‘Assisted dying should in the vast majority of cases involve a doctor prescribing a lethal drug which the patient may then take without further assistance. The singular exception is where people are physically unable to take a lethal drug.
‘The Committee believes people should not be prohibited from accessing assisted dying because they are physically unable to take a lethal drug. In this case, a doctor should be able to assist a person to die by administering the drug.’
The proposal is silent on what this might mean in practical terms. But it is a far cry from the 59% odd of submissions who called primarily for euthanasia and not assisted suicide.
Naysayers will observe that both actions come under the general term ‘assisted dying’, but most people who made submissions were honest enough to use the correct terminology and most talked about euthanasia. This is understandable given that the discussion in Australia, since ever the issue has been in the public square, has focussed on euthanasia and not assisted suicide.
That in itself is somewhat of an anomaly, given that both in the UK and the USA, assisted suicide has dominated the debate and not euthanasia. Regardless, it smacks somewhat of paternalism that the committee should resolve that they know best how people who want to be made dead should be made so. Or perhaps it is simply about taking the legislative line of least resistance.
Whether or not the committee’s recommendations are adopted by the Victorian Government and, if so, what the final form of the bill will be, remains to be seen. We can be certain, however, that Anny Shaw and others who were hoping for something more will be disappointed. Shaw is perhaps naïve to have expected anything more. ‘Tired of life’ euthanasia, even though it was first mooted in Holland more than 20 years ago, is only now commanding public and possibly legislative attention. It takes time for any society to become normalised to patient killing and assisted suicide to the point where hitherto taboo extensions become feasible and reasonable.
The committee seems to be commenting to dispel the incremental nature of such laws when it asserts that, “The framework should not establish an unencumbered right to assisted dying. Rather, it should make the practice legal if all criteria are met."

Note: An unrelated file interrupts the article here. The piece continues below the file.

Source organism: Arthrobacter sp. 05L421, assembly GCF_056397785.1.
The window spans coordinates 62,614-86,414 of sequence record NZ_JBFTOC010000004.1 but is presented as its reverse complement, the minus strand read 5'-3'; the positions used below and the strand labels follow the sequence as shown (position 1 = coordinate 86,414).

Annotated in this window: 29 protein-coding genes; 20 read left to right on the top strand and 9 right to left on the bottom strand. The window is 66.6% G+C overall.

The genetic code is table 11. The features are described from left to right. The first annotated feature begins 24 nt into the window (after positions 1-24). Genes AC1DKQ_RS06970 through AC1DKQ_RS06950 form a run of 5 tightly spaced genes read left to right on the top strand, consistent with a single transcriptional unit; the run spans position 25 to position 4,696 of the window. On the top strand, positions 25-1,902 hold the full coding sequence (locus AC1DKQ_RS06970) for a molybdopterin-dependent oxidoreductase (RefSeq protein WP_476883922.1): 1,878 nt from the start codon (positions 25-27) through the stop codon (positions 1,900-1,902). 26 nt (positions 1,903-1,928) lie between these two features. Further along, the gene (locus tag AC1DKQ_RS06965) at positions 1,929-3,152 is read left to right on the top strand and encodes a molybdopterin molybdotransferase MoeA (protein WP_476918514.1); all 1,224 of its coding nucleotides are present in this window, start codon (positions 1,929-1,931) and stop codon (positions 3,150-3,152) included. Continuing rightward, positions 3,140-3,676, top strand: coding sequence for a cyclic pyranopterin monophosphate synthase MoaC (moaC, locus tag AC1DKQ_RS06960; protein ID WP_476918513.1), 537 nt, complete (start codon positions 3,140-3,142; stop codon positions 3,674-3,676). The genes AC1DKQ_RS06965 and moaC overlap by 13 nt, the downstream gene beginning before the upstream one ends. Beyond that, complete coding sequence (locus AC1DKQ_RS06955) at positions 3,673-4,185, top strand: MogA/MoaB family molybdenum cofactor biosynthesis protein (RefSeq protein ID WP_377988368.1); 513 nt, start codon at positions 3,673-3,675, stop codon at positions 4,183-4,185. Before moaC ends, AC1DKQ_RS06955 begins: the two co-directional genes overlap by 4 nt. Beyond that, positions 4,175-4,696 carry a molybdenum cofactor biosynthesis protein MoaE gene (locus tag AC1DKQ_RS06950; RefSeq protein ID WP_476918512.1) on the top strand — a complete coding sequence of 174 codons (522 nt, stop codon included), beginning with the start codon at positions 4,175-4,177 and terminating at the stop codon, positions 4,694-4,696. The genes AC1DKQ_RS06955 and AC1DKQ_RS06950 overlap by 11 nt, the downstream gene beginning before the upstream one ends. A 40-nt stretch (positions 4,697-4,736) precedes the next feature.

“There should be no presumption of access to assisted dying. Access will be determined by the careful assessment of a robust set of criteria by those best placed to do so: the person themselves, a primary doctor, and an independent secondary doctor.”
Saying so doesn’t make it so. Even though euthanasia in Holland remains a criminal act except in prescribed circumstances, as Professor Theo Boer recently observed, it is now considered as a ‘patient’s right’ even though the law sees it differently:
"For a considerable number of people, euthanasia has become part of their lifestyle; it has to do with controlling your destiny. In the beginning euthanasia was seen as a last resort in a situation of extreme physical suffering. Now, increasingly, euthanasia is considered to be a patient's right and is considered by some even to be a fashionable death."
Even here we are not talking about an ‘unencumbered right’ as the committee puts it. Everyone knows that access is subject to some sort of process, even in the Low Countries. This is a fudge by the committee who can do nothing to stop the development of the public perception that people will indeed believe they have a right of access to being made dead.
That is where the likes of Shaw and others whose wishes do not form part of the proposal will draw some hope. The qualification boundaries are not only porous in nature, they are also likely to be tested at some point when public acceptance has grown and where a new campaign emerges questioning why identified others who are also suffering are not included.
That inevitable engagement will be very similar in structure to the current debate; parading difficult cases before the media and arguing for a compassionate response. The only difference will be that amendment to the current law will be a far easier exercise than it will be to create the first beachhead.
That there will most likely always be people who are excluded makes an ass out of any law that supposes itself to be based on compassion for people who are suffering.